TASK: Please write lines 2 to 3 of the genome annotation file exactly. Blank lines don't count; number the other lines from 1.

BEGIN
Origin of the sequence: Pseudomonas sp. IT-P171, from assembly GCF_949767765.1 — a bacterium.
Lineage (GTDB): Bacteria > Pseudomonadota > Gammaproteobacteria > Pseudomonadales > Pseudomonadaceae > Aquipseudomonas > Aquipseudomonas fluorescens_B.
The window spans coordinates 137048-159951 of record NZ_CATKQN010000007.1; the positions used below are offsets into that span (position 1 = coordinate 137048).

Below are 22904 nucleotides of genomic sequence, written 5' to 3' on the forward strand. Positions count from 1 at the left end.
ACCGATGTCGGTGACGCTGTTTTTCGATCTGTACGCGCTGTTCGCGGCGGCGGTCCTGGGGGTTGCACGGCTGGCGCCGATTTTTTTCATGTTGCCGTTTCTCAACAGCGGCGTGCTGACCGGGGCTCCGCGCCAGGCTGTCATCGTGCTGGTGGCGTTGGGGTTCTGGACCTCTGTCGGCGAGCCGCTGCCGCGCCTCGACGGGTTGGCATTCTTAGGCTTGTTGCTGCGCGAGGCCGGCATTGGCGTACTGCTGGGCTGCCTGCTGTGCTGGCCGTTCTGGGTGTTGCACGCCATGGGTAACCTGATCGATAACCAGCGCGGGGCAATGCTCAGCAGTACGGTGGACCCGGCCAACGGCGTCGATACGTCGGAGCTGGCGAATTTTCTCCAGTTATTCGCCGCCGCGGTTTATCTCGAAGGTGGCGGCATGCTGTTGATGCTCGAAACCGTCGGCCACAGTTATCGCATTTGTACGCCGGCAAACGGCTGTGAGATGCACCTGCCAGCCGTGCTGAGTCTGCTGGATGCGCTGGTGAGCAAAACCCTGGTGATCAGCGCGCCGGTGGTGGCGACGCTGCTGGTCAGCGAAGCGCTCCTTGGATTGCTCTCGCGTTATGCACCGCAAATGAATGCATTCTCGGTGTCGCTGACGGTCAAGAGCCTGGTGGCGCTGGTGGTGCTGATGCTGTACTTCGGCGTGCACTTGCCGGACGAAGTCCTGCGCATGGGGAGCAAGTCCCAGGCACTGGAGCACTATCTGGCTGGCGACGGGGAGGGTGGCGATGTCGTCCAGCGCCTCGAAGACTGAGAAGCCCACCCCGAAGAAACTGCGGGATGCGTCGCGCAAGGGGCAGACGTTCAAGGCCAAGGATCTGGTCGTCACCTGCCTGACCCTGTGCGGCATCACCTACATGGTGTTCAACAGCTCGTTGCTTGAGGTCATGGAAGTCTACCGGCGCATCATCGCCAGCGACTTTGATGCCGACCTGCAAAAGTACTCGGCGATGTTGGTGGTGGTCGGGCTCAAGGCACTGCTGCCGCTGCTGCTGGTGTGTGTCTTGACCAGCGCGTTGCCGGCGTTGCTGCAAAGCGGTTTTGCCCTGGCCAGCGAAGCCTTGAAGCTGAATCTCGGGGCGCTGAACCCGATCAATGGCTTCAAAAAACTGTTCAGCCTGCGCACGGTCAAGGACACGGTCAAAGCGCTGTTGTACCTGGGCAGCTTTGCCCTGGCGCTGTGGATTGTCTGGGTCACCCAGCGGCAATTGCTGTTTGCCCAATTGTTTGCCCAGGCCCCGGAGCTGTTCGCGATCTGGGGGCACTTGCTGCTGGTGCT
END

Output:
Lineage (GTDB): Bacteria > Pseudomonadota > Gammaproteobacteria > Pseudomonadales > Pseudomonadaceae > Aquipseudomonas > Aquipseudomonas fluorescens_B.
The window spans coordinates 137048-159951 of record NZ_CATKQN010000007.1; the positions used below are offsets into that span (position 1 = coordinate 137048).